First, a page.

Renault F4R Tuning

"All you need to know about tuning the Renault F4R engine!"

The F4R came as a NASP and turbo version, and we also saw a 1.8 version the F4P fitted to a few models between 98 and 2002.

The twin scroll turbocharged version offers a lot to the tuner, and it's design means the power comes on at quite low RPM ranges.

Herein we look into F4R tuning and highlight the ultimate modifications. Renault F4R provide a fun base for your project and with the best upgrades like ECU maps, turbo kits and camshafts you will really maximise your driving opportunities.

History, Power & Specs of the F4R Engine

F4R 2.0 L

  • 1993–2000 Renault Laguna I
  • 1996–2014 Renault Espace
  • 2000– Renault Clio Renault Sport (172, 182, 197 and 200)
  • 2002–2007 Renault Laguna II
  • 2003– Renault Mégane
  • 2003– Renault Scenic
  • 2010– Dacia Duster
  • 2013– Praga R1
  • 2015– Sandero R.S. 2.0
  • 2017– Renault Captur (Brazil)

F4Rt 2.0 L

This features a twin scroll turbocharger

  • 2002–2003 Renault Avantime
  • 2002–2009 Renault Vel Satis
  • 2002–2014 Renault Espace
  • 2002– Renault Laguna II - Twin-scroll turbo by Mitsubishi with 165-180 hp (with overboost 190 hp on TCe 180)
  • 2003– Renault Scenic II - Twin-scroll turbo by Mitsubishi with 165-180 hp (overboost 190 hp on TCe 180)
  • 2003– Renault Megane II Sport 225 bhp (168 kW; 228 PS)/230 bhp (172 kW; 233 PS)
  • 2005– Renault Laguna II GT 205 bhp (153 kW; 208 PS)
  • 2007– Renault Laguna III 170 bhp
  • 2008– Renault Laguna III GT 205 bhp
  • 2009– Renault Megane III Sport 250 bhp (186 kW; 253 PS)/265 bhp (198 kW; 269 PS)/275 bhp (205 kW; 279 PS)
  • 2010– Renault Megane III TCe 180

Tuning the Renault F4R and best F4R performance parts.

Best F4R upgrades

Just because particular upgrades are appear in lots of F4R projects it doesn't mean it is good, instead we will concentrate on the top upgrades that will give your F4R the best power gain for you money.

Instead of us falling into the common trap of the "if it's shiny and makes more noise it must be good" mentality of many car sites and tuning magazine

Significant gains on the F4R can be made from camshaft upgrades. Altering the camshaft profile alters the intake and exhaust durations on the engine and can dramatically change the torque and power output.

Fast road camshafts normally bump the performance through the rev range, you might lose a little low end torque but high end rpm power will be lifted.

Motorsport camshafts, bump the high end rpm power band but as a result the car will not idle smoothly and low end power nearly always suffers.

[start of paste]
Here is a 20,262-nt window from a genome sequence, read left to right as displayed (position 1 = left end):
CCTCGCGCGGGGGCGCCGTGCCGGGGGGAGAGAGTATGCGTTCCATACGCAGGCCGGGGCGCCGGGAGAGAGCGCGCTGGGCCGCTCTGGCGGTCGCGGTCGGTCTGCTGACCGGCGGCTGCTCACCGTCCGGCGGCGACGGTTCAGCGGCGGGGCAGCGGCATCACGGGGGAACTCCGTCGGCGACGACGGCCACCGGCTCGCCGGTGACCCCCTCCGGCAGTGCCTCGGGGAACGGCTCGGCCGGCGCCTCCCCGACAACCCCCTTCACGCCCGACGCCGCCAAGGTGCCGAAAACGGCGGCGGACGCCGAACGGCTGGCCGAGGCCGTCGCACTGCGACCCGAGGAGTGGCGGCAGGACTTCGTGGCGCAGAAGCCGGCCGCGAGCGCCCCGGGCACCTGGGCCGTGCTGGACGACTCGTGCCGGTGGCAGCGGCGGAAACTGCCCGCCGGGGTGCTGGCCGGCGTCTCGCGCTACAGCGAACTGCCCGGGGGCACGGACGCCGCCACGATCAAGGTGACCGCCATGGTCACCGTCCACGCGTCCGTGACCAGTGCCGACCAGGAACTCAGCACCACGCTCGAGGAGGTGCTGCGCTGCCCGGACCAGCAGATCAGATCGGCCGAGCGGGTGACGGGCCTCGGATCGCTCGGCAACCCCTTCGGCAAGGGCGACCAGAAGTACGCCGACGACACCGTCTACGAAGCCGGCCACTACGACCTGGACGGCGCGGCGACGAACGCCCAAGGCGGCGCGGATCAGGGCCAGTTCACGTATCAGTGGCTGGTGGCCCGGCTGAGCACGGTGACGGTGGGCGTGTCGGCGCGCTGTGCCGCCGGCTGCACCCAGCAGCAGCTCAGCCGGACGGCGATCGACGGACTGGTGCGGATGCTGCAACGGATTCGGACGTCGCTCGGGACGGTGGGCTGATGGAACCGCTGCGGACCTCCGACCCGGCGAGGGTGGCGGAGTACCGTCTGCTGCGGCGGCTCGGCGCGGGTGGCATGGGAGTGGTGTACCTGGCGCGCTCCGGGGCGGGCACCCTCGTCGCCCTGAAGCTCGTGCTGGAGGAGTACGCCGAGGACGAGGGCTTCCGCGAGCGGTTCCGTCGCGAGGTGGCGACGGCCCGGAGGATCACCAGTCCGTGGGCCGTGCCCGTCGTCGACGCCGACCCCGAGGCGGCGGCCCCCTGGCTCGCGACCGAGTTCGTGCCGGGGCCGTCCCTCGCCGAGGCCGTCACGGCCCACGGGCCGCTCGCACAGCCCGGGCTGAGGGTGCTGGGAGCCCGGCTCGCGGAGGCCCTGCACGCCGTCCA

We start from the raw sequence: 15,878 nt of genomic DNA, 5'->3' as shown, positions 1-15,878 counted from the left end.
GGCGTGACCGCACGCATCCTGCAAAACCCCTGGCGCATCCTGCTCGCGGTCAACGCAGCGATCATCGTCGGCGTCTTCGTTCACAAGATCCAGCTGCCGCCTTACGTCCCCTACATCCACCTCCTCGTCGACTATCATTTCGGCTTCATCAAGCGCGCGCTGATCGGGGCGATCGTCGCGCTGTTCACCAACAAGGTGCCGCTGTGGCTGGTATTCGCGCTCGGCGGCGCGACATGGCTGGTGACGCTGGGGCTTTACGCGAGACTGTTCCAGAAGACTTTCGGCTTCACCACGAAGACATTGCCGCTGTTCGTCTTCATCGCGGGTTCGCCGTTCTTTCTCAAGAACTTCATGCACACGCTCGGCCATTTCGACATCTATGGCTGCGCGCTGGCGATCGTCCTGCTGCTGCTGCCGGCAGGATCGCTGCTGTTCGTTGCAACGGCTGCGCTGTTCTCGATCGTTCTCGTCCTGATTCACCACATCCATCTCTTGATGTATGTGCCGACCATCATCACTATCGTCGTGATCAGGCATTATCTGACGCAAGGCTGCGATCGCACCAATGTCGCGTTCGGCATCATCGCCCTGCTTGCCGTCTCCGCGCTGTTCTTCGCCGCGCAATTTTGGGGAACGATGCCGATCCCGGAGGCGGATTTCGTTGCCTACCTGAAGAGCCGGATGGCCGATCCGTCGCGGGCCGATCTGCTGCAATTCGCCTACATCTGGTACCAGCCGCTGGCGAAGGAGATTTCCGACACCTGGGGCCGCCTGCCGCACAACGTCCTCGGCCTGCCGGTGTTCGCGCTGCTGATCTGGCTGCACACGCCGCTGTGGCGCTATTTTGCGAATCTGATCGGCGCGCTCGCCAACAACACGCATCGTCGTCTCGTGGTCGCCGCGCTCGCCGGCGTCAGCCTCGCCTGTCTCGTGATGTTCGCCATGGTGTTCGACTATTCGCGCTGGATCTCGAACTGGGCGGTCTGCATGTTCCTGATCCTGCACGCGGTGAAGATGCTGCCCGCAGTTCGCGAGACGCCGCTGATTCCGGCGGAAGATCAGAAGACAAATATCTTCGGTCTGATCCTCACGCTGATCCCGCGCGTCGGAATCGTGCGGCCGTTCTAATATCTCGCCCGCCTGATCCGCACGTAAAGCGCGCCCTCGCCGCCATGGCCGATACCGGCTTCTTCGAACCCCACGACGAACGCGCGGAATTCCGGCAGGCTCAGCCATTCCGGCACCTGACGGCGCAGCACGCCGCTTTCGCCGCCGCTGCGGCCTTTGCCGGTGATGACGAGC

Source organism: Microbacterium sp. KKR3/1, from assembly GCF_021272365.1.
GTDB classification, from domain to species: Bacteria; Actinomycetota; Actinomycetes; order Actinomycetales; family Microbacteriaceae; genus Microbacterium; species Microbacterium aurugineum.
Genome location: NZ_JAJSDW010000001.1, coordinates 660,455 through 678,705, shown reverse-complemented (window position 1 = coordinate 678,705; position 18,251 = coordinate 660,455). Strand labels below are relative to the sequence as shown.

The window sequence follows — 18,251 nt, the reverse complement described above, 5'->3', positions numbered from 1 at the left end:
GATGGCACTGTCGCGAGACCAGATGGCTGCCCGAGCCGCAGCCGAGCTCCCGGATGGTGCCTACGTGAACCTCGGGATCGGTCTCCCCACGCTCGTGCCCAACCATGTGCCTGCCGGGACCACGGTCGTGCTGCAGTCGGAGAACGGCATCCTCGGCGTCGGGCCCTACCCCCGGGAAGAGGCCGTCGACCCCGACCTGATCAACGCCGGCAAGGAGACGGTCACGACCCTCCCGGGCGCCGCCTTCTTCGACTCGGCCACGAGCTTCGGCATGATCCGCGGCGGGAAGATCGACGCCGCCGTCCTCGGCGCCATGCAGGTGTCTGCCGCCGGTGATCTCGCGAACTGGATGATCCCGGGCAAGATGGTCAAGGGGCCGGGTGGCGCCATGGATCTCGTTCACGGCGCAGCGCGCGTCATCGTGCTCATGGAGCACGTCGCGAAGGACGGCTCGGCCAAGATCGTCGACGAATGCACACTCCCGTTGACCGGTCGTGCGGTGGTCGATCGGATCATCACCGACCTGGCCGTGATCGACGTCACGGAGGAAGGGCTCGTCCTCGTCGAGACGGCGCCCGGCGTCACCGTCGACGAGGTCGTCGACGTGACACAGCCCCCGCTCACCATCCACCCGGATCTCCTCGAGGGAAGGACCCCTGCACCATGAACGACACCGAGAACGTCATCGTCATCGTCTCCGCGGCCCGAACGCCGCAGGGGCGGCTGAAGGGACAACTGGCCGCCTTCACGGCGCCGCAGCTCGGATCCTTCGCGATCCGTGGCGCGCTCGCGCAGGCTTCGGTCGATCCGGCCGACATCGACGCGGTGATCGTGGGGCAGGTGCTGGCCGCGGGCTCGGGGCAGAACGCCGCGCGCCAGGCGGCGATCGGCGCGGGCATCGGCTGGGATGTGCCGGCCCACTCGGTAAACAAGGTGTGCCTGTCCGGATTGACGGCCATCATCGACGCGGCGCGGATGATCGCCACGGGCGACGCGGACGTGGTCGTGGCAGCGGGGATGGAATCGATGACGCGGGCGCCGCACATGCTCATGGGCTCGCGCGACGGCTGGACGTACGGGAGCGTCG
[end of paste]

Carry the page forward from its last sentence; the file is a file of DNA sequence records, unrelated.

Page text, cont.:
On a car driven daily must carefully try to match your bhp range to your usage of the car.

I'd be surprised if you find a F4R Race camshaft is a pleasure to live with when driving around busy urban areas. This is because a competition cam causes a very lumpy idle, and makes the car more prone to stall or jerk along in stop start traffic, sadly though many ignore this and end up ruining a perfectly good car and having to revert back to a fast road, or OEM cam profile.

Different F4R engines respond better to different camshaft durations than others.

The ECU mapping and fuelling also have a large bearing on the bhp gains you'll hit.

Extending exhaust or intake durations can alter the bhp band and on most engines the exhaust and intake durations do not need to match, although most cams and tuners use matched pairs there are some advantages to extending the intake or exhaust durations.

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Best mods for your F4R

  1. Engine Tunes - A tune/remap provides the most power compared to cost, aftermarket ECU upgrades, and inline Tuning boxes are all alternatives.
  2. Fast road Camshafts are one of the most significant mechanical changes, but they must be installed by someone who knows what they are doing and they are not always easy to source but you might find a local firm to regrind a stock camshaft.
  3. Intake and Performance Exhausts - NB: on their own these mods will NOT ADD POWER in most cases, but they can help enhance power after other mods by removing the restriction.
  4. F4R Handling Mods (suspension) - Replacing worn bushings and shocks greatly enhances your F4R road holding and cornering. Coilovers and Bushings are the usual go to mods
  5. Braking Mods - Enhancing your stopping power needs to be near the top of your Mods list.
  6. Forced induction upgrades - A New Turbo is the most efficient approach to increase air supply, allowing you to burn more fuel and make more power. It is one of the most costly upgrades it does provide the largest gains.
  7. Flowing and porting the engine head - for larger gains, you will get better flow and make a more efficient engine if you do this to support your other mods.

F4R Tuning Stages

Typical stage 1 mods often include:
Remaps/piggy back ECU, drilled & smoothed airbox, Sports exhaust header/manifold, Fast road camshaft, Panel air filters, Intake manifolds.

Typical stage 2 mods often include:
Sports catalyst & performance exhaust, fuel pump upgrades, Ported and polished head, induction kit, high flow fuel injectors, Fast road cam.

Typical stage 3 mods often include:
Crank and Piston upgrades to alter compression, Twin charging conversions, Adding or Upgrading forced induction (turbo/supercharger), Internal engine upgrades (head flowing porting/bigger valves), Competition cam, Engine balancing & blueprinting.

The F4R power trains are great to work on and we see that there is a lot of parts and tuning parts out there.

Mapping allows a tuner to release the full potential of all the parts you've done to your F4R.

(In some cases, as the factory ECU is locked flashing is not an option, so an aftermarket ECU is the route to take, and many of these will outperform factory ECU's but make sure it has knock protection and that you get it setup properly.)